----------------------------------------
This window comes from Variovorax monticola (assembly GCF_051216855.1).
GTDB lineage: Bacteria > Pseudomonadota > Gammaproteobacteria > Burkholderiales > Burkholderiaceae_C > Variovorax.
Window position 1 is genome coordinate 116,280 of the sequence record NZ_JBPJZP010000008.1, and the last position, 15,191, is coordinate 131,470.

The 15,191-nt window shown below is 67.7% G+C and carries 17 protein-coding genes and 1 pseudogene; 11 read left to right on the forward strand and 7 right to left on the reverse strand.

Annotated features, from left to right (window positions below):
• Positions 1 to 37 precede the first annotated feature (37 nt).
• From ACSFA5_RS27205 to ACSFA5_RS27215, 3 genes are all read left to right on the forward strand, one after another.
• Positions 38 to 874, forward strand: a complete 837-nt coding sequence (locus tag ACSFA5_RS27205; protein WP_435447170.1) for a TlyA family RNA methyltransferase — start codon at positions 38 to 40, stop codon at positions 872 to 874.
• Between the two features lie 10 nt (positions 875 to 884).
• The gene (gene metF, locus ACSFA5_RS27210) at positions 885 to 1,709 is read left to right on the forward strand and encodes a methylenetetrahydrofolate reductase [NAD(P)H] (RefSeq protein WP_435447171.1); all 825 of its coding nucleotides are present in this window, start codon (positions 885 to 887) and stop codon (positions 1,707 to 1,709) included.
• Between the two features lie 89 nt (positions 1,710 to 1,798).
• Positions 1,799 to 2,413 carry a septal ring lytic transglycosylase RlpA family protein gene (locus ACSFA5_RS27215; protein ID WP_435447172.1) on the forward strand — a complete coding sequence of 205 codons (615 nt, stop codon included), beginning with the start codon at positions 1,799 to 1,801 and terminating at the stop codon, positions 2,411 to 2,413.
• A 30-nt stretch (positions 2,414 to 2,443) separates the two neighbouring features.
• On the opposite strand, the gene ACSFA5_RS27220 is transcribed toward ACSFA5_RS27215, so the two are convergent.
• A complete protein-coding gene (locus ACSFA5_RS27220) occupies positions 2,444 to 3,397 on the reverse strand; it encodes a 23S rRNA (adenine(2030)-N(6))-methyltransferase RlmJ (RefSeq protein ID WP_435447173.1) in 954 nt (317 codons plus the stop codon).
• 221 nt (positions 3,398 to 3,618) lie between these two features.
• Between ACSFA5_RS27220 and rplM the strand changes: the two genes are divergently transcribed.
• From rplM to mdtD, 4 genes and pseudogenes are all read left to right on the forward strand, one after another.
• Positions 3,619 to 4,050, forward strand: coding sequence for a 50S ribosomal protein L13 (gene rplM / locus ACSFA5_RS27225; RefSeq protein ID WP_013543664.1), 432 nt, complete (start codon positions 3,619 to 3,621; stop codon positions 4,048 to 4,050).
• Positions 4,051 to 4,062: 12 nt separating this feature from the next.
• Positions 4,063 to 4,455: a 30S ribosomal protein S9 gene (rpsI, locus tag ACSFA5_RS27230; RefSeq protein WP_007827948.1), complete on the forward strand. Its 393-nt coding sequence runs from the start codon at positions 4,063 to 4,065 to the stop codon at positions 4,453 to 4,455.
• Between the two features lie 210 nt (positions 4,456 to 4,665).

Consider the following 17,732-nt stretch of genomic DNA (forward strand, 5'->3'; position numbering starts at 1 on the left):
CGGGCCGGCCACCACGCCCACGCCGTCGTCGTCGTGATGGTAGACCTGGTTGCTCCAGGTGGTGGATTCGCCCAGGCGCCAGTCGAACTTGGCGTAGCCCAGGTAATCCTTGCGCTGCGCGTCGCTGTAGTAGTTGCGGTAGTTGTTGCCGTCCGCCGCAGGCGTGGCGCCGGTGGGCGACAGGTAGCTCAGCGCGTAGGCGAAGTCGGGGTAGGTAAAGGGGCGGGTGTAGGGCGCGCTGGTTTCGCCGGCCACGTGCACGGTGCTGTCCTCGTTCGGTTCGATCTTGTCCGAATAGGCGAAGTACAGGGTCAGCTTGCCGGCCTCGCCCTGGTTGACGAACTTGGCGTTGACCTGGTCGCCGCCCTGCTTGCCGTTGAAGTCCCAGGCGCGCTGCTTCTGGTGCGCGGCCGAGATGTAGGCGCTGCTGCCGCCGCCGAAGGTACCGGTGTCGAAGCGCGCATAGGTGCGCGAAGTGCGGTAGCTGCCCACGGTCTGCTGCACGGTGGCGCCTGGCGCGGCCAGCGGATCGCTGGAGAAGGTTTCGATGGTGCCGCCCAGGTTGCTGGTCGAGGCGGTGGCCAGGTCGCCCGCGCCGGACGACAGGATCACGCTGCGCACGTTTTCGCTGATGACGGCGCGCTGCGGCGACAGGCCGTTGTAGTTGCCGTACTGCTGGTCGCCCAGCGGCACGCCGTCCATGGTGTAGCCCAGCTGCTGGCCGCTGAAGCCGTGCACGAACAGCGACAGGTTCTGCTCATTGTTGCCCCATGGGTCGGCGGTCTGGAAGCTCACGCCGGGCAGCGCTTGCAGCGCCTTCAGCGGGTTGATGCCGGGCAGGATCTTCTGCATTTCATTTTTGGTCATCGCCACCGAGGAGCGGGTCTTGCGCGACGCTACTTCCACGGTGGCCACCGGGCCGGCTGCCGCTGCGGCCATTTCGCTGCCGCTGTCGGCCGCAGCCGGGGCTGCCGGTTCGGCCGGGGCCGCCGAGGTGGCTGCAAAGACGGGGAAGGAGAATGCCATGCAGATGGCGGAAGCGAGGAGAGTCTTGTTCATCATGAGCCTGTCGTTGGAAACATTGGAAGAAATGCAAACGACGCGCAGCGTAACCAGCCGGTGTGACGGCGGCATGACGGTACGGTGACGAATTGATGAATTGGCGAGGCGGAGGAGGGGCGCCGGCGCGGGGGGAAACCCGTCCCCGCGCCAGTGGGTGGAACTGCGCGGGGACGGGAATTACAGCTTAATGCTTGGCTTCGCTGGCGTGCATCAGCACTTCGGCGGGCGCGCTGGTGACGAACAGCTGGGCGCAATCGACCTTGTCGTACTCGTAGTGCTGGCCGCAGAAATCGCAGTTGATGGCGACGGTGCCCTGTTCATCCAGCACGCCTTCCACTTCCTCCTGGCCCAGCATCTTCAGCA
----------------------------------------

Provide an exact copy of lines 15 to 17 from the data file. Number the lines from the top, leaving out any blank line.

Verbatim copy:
• A complete protein-coding gene (locus ACSFA5_RS27220) occupies positions 2,444 to 3,397 on the reverse strand; it encodes a 23S rRNA (adenine(2030)-N(6))-methyltransferase RlmJ (RefSeq protein ID WP_435447173.1) in 954 nt (317 codons plus the stop codon).
• 221 nt (positions 3,398 to 3,618) lie between these two features.
• Between ACSFA5_RS27220 and rplM the strand changes: the two genes are divergently transcribed.